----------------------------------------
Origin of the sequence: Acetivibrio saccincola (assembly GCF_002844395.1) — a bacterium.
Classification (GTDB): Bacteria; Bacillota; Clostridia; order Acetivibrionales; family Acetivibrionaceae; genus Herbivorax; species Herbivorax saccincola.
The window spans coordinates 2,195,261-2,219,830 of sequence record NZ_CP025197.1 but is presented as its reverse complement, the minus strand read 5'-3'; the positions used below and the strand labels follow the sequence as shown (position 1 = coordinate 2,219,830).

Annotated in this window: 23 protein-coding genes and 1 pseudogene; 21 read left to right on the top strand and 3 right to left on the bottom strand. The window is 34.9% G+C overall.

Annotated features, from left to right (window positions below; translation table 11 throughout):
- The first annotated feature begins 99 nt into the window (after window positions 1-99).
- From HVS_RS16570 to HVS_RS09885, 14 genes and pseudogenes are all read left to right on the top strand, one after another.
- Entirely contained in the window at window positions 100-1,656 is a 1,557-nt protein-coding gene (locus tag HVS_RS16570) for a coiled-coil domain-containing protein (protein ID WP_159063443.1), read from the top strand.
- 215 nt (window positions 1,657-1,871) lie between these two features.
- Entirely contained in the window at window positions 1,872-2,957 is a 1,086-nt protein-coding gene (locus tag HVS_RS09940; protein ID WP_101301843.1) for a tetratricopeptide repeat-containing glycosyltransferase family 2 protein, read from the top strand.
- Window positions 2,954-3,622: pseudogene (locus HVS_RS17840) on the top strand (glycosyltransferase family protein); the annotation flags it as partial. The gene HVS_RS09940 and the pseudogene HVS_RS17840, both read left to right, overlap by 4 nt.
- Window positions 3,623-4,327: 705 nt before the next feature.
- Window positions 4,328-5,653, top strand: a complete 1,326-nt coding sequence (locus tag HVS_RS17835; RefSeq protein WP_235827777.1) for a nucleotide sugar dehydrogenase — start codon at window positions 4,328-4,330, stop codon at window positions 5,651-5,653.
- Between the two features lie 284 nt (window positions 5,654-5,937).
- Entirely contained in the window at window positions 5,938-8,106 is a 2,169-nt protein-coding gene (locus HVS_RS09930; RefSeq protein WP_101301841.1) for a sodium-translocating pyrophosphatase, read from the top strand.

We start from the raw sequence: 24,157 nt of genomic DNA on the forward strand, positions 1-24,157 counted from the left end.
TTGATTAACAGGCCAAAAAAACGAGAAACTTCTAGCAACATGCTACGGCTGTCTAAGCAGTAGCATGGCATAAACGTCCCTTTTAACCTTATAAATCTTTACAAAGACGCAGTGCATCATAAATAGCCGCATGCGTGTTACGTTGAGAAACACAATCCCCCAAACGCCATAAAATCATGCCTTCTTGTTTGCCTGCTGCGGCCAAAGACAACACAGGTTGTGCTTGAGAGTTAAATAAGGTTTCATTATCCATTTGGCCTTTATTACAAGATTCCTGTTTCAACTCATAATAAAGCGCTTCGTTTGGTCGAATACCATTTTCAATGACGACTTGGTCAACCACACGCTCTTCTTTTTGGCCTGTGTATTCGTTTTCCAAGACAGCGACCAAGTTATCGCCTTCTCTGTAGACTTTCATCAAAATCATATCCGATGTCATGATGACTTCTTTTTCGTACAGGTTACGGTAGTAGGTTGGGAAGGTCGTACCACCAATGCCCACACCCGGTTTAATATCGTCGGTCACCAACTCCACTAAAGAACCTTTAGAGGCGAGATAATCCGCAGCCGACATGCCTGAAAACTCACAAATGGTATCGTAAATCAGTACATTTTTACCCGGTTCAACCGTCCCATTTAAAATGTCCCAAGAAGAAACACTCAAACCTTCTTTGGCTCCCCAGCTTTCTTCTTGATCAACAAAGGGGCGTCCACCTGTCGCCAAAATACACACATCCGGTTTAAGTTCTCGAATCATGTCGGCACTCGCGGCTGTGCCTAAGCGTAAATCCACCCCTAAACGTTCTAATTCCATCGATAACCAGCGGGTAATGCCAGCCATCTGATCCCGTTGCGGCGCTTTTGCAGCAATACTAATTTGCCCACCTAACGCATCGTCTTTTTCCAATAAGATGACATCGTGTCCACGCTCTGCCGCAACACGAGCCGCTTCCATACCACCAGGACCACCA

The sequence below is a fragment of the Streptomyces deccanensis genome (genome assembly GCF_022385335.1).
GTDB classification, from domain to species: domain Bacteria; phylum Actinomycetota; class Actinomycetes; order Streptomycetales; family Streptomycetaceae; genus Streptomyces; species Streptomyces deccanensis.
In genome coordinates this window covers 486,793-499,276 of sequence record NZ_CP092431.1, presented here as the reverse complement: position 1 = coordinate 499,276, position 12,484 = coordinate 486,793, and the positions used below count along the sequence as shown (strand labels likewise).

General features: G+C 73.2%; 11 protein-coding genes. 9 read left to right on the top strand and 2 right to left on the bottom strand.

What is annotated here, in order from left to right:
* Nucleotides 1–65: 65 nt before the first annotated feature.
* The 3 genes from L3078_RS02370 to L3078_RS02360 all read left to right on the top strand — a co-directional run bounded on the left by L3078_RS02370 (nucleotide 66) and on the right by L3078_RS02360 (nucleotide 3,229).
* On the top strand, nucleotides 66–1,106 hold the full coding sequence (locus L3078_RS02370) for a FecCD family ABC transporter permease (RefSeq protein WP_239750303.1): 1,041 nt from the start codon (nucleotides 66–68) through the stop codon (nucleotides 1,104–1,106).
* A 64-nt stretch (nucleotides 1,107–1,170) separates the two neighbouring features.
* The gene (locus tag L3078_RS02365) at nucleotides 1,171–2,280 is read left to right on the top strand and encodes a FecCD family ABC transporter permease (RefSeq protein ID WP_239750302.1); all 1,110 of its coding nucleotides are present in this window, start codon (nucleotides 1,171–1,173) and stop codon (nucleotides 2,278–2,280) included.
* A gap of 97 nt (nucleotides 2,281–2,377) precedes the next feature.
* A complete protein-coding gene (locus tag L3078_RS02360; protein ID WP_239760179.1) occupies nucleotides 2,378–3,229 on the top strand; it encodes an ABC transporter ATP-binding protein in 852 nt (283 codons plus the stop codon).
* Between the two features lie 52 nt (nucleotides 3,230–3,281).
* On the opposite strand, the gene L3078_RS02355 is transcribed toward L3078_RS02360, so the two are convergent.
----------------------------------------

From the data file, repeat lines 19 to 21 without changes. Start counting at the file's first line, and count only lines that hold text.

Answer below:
GTDB classification, from domain to species: domain Bacteria; phylum Actinomycetota; class Actinomycetes; order Streptomycetales; family Streptomycetaceae; genus Streptomyces; species Streptomyces deccanensis.
In genome coordinates this window covers 486,793-499,276 of sequence record NZ_CP092431.1, presented here as the reverse complement: position 1 = coordinate 499,276, position 12,484 = coordinate 486,793, and the positions used below count along the sequence as shown (strand labels likewise).

General features: G+C 73.2%; 11 protein-coding genes. 9 read left to right on the top strand and 2 right to left on the bottom strand.